Our study proved that an integrative tool like the avatar MIA works. Users with low literacy and computer skills levels were better able to fulfill the form-filling task with MIA than without. It was demonstrated that an avatar like MIA can make web content more accessible and comprehensible for users with low written text literacy and digital skills. The support of MIA helped both at the basic level of medium-related skills (e.g. understanding that you have to click on a radio button) and at the comprehension level (e.g. understanding that you have to supply your own address to get the route planner started). Users felt that they were best helped by the spoken instructions, with the written instructions and stepwise pointing coming second and third. Both users who had used MIA as those who had not used it indicated that they would like such an assistant in the future if it were available. Users reported that they felt MIA was a reliable assistant. One participant identified with MIA as if it was a real-life person (She should not wear those shoes, a woman her age would get backaches if walking the whole day on shoes like that!).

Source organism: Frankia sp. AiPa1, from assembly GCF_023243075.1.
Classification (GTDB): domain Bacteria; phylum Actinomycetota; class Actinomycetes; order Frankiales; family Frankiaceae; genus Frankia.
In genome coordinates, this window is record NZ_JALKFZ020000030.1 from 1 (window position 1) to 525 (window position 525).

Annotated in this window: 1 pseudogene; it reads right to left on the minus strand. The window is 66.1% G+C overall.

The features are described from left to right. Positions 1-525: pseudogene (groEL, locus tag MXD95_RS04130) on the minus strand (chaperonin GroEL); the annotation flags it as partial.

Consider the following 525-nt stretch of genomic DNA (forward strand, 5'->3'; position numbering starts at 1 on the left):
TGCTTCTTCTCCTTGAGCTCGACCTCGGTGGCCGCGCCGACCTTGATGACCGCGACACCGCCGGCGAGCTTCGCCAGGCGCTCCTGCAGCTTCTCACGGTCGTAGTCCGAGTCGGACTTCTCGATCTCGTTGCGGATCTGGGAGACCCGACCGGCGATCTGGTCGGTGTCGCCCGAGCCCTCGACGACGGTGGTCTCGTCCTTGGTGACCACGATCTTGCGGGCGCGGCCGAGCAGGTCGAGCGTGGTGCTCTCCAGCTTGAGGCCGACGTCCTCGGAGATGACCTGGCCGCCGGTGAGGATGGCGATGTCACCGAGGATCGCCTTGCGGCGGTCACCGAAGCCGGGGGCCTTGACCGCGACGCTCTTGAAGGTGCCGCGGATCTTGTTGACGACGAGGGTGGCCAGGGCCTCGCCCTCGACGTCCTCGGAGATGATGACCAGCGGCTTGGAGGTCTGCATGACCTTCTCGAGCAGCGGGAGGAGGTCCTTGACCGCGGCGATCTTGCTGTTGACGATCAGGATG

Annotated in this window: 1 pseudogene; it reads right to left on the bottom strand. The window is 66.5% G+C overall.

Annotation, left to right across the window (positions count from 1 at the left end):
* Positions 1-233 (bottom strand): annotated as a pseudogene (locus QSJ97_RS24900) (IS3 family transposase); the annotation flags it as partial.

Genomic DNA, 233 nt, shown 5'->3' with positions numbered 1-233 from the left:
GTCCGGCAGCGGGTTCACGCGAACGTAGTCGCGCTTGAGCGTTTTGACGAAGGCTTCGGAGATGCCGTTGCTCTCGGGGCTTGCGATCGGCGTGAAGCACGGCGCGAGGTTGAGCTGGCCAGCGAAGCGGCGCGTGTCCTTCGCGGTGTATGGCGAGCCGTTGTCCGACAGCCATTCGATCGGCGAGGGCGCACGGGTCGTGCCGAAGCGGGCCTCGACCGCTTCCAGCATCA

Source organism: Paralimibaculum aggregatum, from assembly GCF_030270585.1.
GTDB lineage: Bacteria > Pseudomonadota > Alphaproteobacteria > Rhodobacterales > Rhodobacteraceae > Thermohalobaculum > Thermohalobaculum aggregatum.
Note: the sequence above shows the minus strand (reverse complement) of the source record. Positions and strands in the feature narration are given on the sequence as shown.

The effects of using MIA as an internet assistant is now tested with users of various literacy levels who engage in the realistic but complex task of registering for unemployment benefits with the UWV (Dutch Public Employment Agency). Test results are not yet available.
We would like to assess in future studies what the exact contribution is of the various aspects of MIA to the effect of making web content easier-to-use and easier-to-understand. Is it the spoken text, the easy-to-read written instructions, the pointing to web elements, or the combination of each? A careful causal effect analysis with larger numbers of participants would create a basis for a toolkit of means to make web content easy-to-read and easy-to-understand.
The original MIA is developed by a team of four international students in the IBM Extreme Blue internship of 2010. Our study of the effects of MIA was supported by the MIA Helpt Foundation and the Digivaardig & Digibewust program of ECP-EPN. We gracefully thank the developers and all other parties for encouraging and supporting this study.